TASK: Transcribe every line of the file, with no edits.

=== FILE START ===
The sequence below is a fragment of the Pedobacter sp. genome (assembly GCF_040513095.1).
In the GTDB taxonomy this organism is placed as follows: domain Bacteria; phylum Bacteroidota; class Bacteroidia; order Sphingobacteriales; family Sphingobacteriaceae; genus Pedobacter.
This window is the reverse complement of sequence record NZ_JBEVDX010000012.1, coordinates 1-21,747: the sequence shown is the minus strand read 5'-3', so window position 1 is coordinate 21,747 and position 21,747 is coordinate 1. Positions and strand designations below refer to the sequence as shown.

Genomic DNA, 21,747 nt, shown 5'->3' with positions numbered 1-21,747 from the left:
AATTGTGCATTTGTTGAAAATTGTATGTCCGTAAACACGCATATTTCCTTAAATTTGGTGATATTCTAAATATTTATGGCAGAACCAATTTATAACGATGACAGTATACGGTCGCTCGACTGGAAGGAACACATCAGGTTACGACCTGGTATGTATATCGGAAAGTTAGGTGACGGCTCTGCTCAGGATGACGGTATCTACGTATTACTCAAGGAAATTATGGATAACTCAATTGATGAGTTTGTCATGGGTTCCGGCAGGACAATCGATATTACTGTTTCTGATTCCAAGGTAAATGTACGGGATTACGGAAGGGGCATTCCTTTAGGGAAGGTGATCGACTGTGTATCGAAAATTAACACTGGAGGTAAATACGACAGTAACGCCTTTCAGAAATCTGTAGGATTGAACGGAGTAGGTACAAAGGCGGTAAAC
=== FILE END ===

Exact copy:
The sequence below is a fragment of the Pedobacter sp. genome (assembly GCF_040513095.1).
In the GTDB taxonomy this organism is placed as follows: domain Bacteria; phylum Bacteroidota; class Bacteroidia; order Sphingobacteriales; family Sphingobacteriaceae; genus Pedobacter.
This window is the reverse complement of sequence record NZ_JBEVDX010000012.1, coordinates 1-21,747: the sequence shown is the minus strand read 5'-3', so window position 1 is coordinate 21,747 and position 21,747 is coordinate 1. Positions and strand designations below refer to the sequence as shown.

Genomic DNA, 21,747 nt, shown 5'->3' with positions numbered 1-21,747 from the left:
AATTGTGCATTTGTTGAAAATTGTATGTCCGTAAACACGCATATTTCCTTAAATTTGGTGATATTCTAAATATTTATGGCAGAACCAATTTATAACGATGACAGTATACGGTCGCTCGACTGGAAGGAACACATCAGGTTACGACCTGGTATGTATATCGGAAAGTTAGGTGACGGCTCTGCTCAGGATGACGGTATCTACGTATTACTCAAGGAAATTATGGATAACTCAATTGATGAGTTTGTCATGGGTTCCGGCAGGACAATCGATATTACTGTTTCTGATTCCAAGGTAAATGTACGGGATTACGGAAGGGGCATTCCTTTAGGGAAGGTGATCGACTGTGTATCGAAAATTAACACTGGAGGTAAATACGACAGTAACGCCTTTCAGAAATCTGTAGGATTGAACGGAGTAGGTACAAAGGCGGTAAAC